My car creaks in that funny way it does as I slide it onto the side of the busy road. But I hesitate to turn off the engine. Could I just keep going until the land turns to beach, then get out and swim my way to Australia?
“What are you doing, Mama?”
Oh, yeah. My son is in the back, accompanying me for my weekly teaching time at a local orphanage. I'm too tired, anyway, to swim all that way today. But one thing I know, I don’t want to go in.
Some days I just don't feel like serving.
I pray, starting then stopping again, creaking along with words like “need strength,” and “give me what I don’t have.” Click goes the key, the air conditioning dies, and I try to undo Evan’s car seat, ignoring my fear of being run over by a motorcycle on this main road.
I shuffle along the dusty path, pasting the smile on my face as I approach the house that is home to 15 fatherless children. I set out my wrinkled flash cards, the latest scribbled in my messy handwriting on my attempts at rectangles—the edges all uneven.
I check my bag and realize I forgot to bring the book I was going to read them. And up comes that urge to swim to Australia, where English is spoken beautifully without the stumbling instruction of this not-teacher teacher.
I press on, not in control of the kids who are rowdy and not listening. A couple of the girls flash their cell phones at me, taking pictures of my son and me while I try to explain to them that “yesterday” doesn’t exactly mean the “yesterday” word in their own language, but that “today” translates much more perfectly. I don’t normally mind the constant attention in this culture, knowing it comes from friendly hearts that want to love and be loved.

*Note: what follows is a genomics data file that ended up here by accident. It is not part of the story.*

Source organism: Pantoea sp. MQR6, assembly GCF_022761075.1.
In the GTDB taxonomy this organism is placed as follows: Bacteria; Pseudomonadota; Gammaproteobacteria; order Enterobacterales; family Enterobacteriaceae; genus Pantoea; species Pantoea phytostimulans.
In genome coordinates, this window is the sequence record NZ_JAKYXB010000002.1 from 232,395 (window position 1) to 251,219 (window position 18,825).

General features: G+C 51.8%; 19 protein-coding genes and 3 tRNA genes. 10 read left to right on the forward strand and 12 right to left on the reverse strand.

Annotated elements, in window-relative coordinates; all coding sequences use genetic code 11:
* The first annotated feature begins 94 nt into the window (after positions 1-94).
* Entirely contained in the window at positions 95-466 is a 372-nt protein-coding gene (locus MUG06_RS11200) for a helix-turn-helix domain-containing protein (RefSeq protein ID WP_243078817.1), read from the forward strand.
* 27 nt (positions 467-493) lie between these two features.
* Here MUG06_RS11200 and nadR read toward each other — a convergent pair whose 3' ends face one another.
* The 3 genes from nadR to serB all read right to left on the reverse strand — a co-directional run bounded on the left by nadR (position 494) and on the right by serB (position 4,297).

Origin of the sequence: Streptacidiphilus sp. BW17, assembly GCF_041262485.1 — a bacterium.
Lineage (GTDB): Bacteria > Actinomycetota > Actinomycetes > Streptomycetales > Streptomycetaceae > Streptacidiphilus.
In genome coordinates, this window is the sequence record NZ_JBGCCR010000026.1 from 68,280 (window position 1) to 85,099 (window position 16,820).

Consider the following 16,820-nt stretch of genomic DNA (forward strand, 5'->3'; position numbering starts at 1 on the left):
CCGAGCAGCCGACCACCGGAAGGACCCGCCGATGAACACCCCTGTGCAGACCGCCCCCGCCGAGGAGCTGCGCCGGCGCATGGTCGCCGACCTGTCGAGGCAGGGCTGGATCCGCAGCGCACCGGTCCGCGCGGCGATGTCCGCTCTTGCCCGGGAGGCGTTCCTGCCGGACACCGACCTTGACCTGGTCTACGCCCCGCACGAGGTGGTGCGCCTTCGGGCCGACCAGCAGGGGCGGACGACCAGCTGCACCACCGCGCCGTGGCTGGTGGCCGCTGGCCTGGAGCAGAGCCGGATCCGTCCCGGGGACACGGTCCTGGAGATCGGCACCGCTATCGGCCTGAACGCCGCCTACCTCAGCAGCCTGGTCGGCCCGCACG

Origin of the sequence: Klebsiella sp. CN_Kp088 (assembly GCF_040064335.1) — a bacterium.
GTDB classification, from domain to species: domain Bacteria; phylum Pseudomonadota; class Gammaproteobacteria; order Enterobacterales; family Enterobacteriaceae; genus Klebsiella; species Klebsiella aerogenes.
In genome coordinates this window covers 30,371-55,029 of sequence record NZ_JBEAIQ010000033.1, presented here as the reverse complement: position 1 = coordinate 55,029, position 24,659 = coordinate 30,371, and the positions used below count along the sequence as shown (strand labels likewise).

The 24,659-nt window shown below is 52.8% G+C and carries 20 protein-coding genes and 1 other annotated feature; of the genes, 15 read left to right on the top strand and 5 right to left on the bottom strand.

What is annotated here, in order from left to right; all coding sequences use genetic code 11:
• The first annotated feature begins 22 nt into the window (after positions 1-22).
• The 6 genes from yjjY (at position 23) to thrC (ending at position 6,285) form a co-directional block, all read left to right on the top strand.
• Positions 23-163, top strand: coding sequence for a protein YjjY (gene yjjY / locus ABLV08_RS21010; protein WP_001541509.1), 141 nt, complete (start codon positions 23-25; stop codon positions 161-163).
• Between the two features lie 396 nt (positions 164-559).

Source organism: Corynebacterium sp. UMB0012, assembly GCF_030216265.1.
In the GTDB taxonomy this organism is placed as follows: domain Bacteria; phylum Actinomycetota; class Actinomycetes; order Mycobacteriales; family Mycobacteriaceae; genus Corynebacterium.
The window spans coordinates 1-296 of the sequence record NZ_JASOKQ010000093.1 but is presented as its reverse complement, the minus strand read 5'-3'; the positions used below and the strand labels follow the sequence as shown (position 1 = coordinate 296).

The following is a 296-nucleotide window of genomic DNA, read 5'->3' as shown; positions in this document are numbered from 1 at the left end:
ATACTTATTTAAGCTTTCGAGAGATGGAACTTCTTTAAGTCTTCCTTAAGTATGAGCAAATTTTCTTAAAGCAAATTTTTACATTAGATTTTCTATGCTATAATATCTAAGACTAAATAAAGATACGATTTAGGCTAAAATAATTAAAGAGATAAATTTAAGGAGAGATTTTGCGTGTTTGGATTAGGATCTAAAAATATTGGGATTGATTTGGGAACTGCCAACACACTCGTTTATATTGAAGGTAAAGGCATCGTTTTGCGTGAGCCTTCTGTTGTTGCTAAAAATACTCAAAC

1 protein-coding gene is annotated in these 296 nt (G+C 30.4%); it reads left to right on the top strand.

But today my edges are all uneven, my day all creaky. And my heart prefers to hide from cameras and all the things that keep coming, adding up to too many messy yesterdays (the Indonesian kind) that weigh heavy on my today (the English and Indonesian one).
I finish—no, rather, I surrender. Then I drive home instead of to the ocean and go through the motions of making dinner, setting the table, feeding the cats, tripping over the kids’ messy fun.
My hero husband comes home and hugs out my ragged edges.
“Let me help you. What can I do?”
And I melt into this man who has always known the right thing to say. He turns on music he bought for me, my creaky chores smoothing in the music-enchanted dusk-light. If I weren’t so tired, I would sway to the caramel tones.
I hand him a whimpering Renea who is hungry and tired and keeps drinking the bath water and the outside puddles, filling her diaper with all kinds of messiness. She cuddles into him as he dances, her face, smudged with mud, beaming.
And I see it.
I am her, ready to relax in my Father’s arms, his feet dancing to life’s music, while I hold on, my own feet dangling effortlessly.
photo credit, aussiegall